Tuesday, September 8, 2009

Novelization of a Film Not Yet Made

Next week we are going to be inundated with hype surrounding Dan Brown's new book (and follow-up to The Da Vinci Code), The Lost Symbol. This is one of those books that's going to be everywhere: the grocery store, the drug store, Blockbuster Video . . . everywhere. In fact, I suspect copies of The Lost Symbol will be especially prominent in places where you don't usually find books. Why? Because The Lost Symbol is a book written for the casual reader--someone who does not frequent bookstores, who does not read book reviews or magazine articles or any kind of non-fiction. Like The Da Vinci Code, The Lost Symbol will be a beach read, an airplane book.

Now, don't get me wrong. I like easy-to-read books from time-to-time. I find it relaxing to read a fast-moving story with simple characters. And if the book contains some puzzles and brain teasers and a dollop of historical conspiracy theory, even better. I read The Da Vinci Code and enjoyed it for its absurd "secret history" and wild theories. But for all its delights, I grew tired of the book's style. It read like a summer movie, complete with action scenes and silly dialog and contrived plot twists. There was an emptiness about it, like a flimsy set dressed with bright and shiny props.

So when I say you're going to see The Lost Symbol for sale at Blockbuster I really believe it. Like so many other bestsellers, it is written for an audience used to watching movies. It will have arch-villains and fast chases and big explosions--all easy to envision because we've seen these things hundreds of times in every formula thriller ever churned out by the big studio factories. There will be no ambiguity and little nuance. The Lost Symbol is a Hollywood book, a perfect example of how one medium has fully encompassed another.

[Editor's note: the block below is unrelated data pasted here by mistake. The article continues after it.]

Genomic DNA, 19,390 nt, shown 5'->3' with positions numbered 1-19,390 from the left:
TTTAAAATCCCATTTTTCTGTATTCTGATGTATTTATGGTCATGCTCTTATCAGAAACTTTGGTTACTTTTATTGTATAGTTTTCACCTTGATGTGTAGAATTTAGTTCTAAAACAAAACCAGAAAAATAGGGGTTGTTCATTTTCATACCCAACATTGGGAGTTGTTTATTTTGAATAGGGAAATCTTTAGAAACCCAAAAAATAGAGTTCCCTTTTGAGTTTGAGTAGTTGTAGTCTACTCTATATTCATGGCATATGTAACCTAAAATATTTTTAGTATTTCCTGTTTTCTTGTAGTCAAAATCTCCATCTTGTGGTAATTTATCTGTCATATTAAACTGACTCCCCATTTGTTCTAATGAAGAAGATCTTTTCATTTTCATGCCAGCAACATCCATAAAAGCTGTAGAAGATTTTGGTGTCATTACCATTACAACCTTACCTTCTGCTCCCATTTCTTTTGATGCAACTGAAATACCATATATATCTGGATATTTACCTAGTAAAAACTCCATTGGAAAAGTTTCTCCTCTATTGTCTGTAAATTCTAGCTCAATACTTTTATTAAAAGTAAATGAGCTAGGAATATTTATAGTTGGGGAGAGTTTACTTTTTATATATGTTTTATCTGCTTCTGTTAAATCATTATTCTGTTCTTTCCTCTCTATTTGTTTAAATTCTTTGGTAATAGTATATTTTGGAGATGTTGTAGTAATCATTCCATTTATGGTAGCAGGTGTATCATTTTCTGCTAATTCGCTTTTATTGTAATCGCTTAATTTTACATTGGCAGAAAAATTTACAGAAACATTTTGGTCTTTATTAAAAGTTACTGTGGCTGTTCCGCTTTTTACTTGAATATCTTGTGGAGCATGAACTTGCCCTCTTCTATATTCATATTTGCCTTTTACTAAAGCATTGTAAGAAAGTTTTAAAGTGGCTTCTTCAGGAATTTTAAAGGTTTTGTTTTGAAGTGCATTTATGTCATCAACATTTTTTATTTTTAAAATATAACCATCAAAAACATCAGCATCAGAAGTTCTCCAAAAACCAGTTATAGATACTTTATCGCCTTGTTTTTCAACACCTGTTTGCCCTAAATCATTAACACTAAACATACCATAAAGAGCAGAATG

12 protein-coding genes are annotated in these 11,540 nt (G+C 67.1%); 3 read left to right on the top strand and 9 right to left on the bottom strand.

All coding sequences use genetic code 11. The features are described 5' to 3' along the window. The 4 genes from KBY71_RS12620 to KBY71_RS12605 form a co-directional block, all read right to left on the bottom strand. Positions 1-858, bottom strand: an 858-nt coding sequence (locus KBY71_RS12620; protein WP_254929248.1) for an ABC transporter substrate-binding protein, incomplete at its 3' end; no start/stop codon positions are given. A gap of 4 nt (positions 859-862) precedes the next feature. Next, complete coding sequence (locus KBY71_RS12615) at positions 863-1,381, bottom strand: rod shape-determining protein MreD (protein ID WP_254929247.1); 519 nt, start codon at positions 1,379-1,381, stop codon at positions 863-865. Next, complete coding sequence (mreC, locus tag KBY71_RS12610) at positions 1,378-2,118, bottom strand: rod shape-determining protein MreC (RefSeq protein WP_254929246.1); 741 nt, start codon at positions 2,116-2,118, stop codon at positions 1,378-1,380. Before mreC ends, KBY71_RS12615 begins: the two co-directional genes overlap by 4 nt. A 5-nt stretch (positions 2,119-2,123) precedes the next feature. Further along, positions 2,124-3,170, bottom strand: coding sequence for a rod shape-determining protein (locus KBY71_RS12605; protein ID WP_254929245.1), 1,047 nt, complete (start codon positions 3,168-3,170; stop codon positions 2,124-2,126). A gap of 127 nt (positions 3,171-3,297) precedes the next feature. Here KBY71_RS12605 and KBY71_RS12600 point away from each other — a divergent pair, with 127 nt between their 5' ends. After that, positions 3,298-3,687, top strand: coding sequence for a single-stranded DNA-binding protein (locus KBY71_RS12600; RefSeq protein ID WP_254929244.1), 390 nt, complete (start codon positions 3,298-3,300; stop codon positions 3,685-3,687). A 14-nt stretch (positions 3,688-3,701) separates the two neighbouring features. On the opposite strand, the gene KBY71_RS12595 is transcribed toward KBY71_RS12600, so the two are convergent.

Books and movies have always fed off of one another, or course. And big name authors from Thomas Harris to Michael Crichton have, in the past, essentially pitched films in the forms of novels. (In fact, Crichton's posthumous pirate novel is already being developed as a film.) But it always seemed that past best-sellers, be they Jaws or The Godfather or even Jurassic Park, were written for readers. Now I get the feeling that the audience for many popular books is viewers--people who want to "read a movie." Many books are certainly written that way (even the early Harry Potter books have a big-budget "CGI" feel to them--especially their finales) and so they end up being flat, forgettable, temporary entertainment.

I'm pretty sure that's what The Lost Symbol is going to be. And, yes, there will be a movie. It probably won't big a big hit. But that won't matter: The Lost Symbol will forever live as a rental movie, waiting for the masses at Blockbuster.

1 comment:

  1. Great thoughts. One minor exception to the Harry Potter franchise is that the 6th movie actually left out the final battle! Somewhat of an odd 'Hollywood' decision for them to make.